It’s time to hold ‘digital gangster’ Facebook to account: British MPs

London: Facebook is a “digital gangster” that violated its users’ privacy for profit, exploited its market power to kill or prefer businesses and has resisted scrutiny by governments around the world, a British parliamentary committee has found.

The social media giant is doing this in a world where propaganda and misinformation threaten the “very fabric of our democracy”, according to a new report from the House of Commons Digital, Culture, Media and Sport Committee.

The report focuses heavily on criticising Facebook, which it paints as a monopolist that urgently needs to be held accountable for its own misdeeds as well as the malign advertisers and influencers it hosts.

Facebook CEO Mark ZuckerbergCredit:Marcio Jose Sanchez / AP

The report marks the end of the committee’s 18-month investigation into online disinformation that has covered privacy, "fake news" and online interference in elections.

Committee Chair Damian Collins MP said Facebook had “often deliberately sought to frustrate our work”.

An activist wearing a Facebook CEO Mark Zuckerberg mask stands outside the British parliamentary meeting in Westminster last year.Credit:AP

The company's chief Mark Zuckerberg, who refused three times to give evidence to the committee, “continually fails to show the levels of leadership and personal responsibility that should be expected from someone who sits at the top of one of the world’s biggest companies”, Collins said.

“Democracy is at risk from the malicious and relentless targeting of citizens with disinformation and personalised ‘dark adverts’ from unidentifiable sources, delivered through the major social media platforms we use every day,” he said. “Much of this is directed from agencies working in foreign countries, including Russia.

“The big tech companies are failing in the duty of care they owe to their users to act against harmful content, and to respect their data privacy rights.

“Companies like Facebook exercise massive market power which enables them to make money by bullying the smaller technology companies and developers who rely on this platform to reach their customers.

Facebook ads combating fake friends appeared in Sydney and Melbourne late last year.Credit:Peter Braig

“These are issues that the major tech companies are well aware of, yet continually fail to address. The guiding principle of the ‘move fast and break things’ culture often seems to be that it is better to apologise than ask permission.”

Collins said it was time for a “radical shift in the balance of power” between platforms like Facebook on the one hand, and citizens and government on the other.

The committee wants governments to force tech companies to follow a code of ethics that defined the kind of harmful content they were required to delete.

If they failed to act against harmful and illegal content they should face large fines.

Facebook “should not be able to evade all editorial responsibility for the content shared by its users”, the report found.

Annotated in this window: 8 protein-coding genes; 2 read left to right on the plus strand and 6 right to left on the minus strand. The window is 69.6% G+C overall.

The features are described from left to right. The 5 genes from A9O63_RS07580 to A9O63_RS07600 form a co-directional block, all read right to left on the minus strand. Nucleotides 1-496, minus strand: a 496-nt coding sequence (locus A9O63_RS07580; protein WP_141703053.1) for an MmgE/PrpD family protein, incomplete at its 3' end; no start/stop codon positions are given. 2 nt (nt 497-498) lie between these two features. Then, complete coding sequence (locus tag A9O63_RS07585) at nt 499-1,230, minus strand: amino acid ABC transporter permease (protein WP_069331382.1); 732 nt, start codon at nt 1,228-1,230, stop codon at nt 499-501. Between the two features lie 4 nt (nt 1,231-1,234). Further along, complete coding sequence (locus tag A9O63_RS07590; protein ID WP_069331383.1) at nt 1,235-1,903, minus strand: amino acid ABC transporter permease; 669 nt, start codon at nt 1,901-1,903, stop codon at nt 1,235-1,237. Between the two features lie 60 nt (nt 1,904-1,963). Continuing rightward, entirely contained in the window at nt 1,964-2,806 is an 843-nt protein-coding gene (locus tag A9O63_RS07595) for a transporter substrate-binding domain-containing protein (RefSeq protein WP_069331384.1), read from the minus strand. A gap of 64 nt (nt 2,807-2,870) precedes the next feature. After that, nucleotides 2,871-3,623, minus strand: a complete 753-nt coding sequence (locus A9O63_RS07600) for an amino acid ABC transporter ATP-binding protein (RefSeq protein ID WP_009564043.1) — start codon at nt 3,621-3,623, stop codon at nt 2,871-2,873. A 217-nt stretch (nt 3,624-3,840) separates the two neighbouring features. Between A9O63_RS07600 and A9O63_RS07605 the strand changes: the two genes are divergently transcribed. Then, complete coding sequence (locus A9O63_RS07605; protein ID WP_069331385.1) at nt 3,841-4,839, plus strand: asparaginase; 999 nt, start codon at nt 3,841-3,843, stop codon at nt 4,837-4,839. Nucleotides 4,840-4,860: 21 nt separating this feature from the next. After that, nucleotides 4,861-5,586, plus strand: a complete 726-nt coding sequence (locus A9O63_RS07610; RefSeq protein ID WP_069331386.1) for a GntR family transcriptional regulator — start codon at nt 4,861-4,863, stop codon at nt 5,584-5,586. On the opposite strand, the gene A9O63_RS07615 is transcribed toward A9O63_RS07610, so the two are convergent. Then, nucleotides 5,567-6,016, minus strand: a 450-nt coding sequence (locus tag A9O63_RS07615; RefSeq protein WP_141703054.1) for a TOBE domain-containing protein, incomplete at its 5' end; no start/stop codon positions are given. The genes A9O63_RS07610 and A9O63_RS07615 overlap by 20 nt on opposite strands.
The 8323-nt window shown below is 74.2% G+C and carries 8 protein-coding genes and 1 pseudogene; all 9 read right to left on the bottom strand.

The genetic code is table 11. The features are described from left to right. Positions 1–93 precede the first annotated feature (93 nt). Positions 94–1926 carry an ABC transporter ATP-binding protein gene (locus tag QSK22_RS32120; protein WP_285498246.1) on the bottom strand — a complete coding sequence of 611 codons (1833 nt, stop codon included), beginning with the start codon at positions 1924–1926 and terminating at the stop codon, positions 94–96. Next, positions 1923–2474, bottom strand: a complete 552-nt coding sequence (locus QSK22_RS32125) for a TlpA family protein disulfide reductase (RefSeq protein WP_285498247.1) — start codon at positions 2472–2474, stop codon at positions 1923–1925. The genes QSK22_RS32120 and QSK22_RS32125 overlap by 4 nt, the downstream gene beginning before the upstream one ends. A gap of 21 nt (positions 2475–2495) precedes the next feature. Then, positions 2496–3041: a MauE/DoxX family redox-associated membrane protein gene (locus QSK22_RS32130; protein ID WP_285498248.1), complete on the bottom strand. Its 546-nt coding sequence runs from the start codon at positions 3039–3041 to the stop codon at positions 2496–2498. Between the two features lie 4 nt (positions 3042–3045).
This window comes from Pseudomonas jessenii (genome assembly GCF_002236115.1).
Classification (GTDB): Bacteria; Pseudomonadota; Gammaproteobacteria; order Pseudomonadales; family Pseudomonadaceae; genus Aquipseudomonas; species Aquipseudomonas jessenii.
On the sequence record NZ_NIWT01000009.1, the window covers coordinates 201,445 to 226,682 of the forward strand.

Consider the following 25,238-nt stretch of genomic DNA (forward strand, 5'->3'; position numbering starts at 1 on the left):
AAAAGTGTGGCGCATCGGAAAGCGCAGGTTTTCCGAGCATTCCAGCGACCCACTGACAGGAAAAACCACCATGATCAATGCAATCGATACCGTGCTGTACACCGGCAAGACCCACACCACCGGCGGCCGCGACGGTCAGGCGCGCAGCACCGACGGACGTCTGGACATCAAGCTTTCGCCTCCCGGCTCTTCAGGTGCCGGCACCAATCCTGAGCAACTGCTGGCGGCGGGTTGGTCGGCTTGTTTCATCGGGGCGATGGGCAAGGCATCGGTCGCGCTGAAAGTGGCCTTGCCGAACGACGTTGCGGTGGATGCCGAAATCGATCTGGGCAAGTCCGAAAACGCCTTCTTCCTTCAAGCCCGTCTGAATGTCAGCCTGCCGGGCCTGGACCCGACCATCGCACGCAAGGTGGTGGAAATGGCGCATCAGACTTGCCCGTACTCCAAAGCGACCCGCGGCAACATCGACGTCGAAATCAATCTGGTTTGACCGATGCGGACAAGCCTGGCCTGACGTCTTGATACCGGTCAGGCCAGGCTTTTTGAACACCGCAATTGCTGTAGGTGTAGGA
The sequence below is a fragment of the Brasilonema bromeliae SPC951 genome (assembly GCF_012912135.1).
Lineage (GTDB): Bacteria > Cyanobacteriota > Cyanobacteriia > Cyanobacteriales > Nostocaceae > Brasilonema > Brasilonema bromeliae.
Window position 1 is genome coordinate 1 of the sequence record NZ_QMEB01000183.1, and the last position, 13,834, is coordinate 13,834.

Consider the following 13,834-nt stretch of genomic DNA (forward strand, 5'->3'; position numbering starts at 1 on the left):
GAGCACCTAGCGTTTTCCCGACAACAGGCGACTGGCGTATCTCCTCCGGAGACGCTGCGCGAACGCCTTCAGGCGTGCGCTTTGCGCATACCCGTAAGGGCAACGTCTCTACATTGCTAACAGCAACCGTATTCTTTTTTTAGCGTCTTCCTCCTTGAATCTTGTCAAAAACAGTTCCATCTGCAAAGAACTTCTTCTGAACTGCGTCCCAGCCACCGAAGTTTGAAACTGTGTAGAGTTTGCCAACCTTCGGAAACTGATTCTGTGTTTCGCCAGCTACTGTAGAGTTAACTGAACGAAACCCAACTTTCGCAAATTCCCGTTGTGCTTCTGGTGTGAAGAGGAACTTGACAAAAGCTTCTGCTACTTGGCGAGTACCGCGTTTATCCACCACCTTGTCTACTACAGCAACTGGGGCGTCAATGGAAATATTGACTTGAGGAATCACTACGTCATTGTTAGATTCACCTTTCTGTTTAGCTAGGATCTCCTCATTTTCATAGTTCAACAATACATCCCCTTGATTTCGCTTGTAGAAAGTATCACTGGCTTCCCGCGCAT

Among the “countless innocuous posts” on Facebook, malicious forces were threatening and harassing, disseminating hate speech and propaganda and influencing elections and other democratic processes, the report said, citing Russian attempts to influence public attitudes and elections in the UK and elsewhere.

“Much of [this] Facebook and other social media companies are either unable or unwilling to prevent,” the report found.

It highlighted the mysterious “Mainstream Network”, a pro-Brexit website that spent more than a quarter of a million pounds on ads in 2018, targeting specific constituents to put pressure on MPs to reject Prime Minister Theresa May’s Brexit strategy. However Mainstream Network was run anonymously.

“There was no way of knowing who was paying for the ads and why,” the report said.

It also said populist, right-wing news sites were using social media to push “conspiratorial, anti-establishment content”. One such site helped far-right activist Stephen Yaxley-Lennon, also known as Tommy Robinson, become the second most popular British political figure on Facebook.

Last year a new German law came into force that requires tech companies to remove hate speech within 24 hours and fines them €20 million if they fail.

Also last year France passed a law allowing judges to order the immediate removal of online articles judged to be “disinformation” during election campaigns.

The committee recommended new regulations on digital political advertising, calling for “absolute transparency” that would allow anyone who saw on online political ad to determine who made it, who uploaded it, who paid for it and what country they came from.

The proposed UK regulator would also help users check what data a tech company held on them.

And the committee wants an audit of the advertising market on social media, and an official investigation into whether Facebook was using its market power – vested in the value of the data it holds on its users – to decide which businesses succeed or fail.

“Companies like Facebook should not be allowed to behave like ‘digital gangsters’ in the online world, considering themselves to be ahead of and beyond the law,” the report said.

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